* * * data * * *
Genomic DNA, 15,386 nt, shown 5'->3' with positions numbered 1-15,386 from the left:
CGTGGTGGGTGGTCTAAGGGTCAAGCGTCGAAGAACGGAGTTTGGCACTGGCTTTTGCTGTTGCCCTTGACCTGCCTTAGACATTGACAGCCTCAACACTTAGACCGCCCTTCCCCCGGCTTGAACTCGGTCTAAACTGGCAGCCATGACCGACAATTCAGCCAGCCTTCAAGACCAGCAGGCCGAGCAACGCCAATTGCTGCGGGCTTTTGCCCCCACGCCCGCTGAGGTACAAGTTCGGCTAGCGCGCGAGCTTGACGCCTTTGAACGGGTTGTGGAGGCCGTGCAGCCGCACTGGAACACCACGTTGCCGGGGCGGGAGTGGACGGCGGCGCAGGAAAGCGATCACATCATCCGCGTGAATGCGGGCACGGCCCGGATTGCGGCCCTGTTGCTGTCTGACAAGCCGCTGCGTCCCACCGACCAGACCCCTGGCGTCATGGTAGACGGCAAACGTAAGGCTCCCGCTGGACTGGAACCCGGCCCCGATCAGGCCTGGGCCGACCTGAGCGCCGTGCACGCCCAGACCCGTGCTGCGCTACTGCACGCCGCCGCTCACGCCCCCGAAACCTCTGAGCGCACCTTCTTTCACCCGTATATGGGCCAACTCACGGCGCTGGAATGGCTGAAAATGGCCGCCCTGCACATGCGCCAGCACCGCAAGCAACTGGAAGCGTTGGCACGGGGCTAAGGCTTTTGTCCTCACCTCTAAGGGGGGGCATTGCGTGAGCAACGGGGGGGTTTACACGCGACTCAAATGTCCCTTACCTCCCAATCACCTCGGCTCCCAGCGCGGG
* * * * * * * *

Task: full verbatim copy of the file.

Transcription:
Genomic DNA, 15,386 nt, shown 5'->3' with positions numbered 1-15,386 from the left:
CGTGGTGGGTGGTCTAAGGGTCAAGCGTCGAAGAACGGAGTTTGGCACTGGCTTTTGCTGTTGCCCTTGACCTGCCTTAGACATTGACAGCCTCAACACTTAGACCGCCCTTCCCCCGGCTTGAACTCGGTCTAAACTGGCAGCCATGACCGACAATTCAGCCAGCCTTCAAGACCAGCAGGCCGAGCAACGCCAATTGCTGCGGGCTTTTGCCCCCACGCCCGCTGAGGTACAAGTTCGGCTAGCGCGCGAGCTTGACGCCTTTGAACGGGTTGTGGAGGCCGTGCAGCCGCACTGGAACACCACGTTGCCGGGGCGGGAGTGGACGGCGGCGCAGGAAAGCGATCACATCATCCGCGTGAATGCGGGCACGGCCCGGATTGCGGCCCTGTTGCTGTCTGACAAGCCGCTGCGTCCCACCGACCAGACCCCTGGCGTCATGGTAGACGGCAAACGTAAGGCTCCCGCTGGACTGGAACCCGGCCCCGATCAGGCCTGGGCCGACCTGAGCGCCGTGCACGCCCAGACCCGTGCTGCGCTACTGCACGCCGCCGCTCACGCCCCCGAAACCTCTGAGCGCACCTTCTTTCACCCGTATATGGGCCAACTCACGGCGCTGGAATGGCTGAAAATGGCCGCCCTGCACATGCGCCAGCACCGCAAGCAACTGGAAGCGTTGGCACGGGGCTAAGGCTTTTGTCCTCACCTCTAAGGGGGGGCATTGCGTGAGCAACGGGGGGGTTTACACGCGACTCAAATGTCCCTTACCTCCCAATCACCTCGGCTCCCAGCGCGGG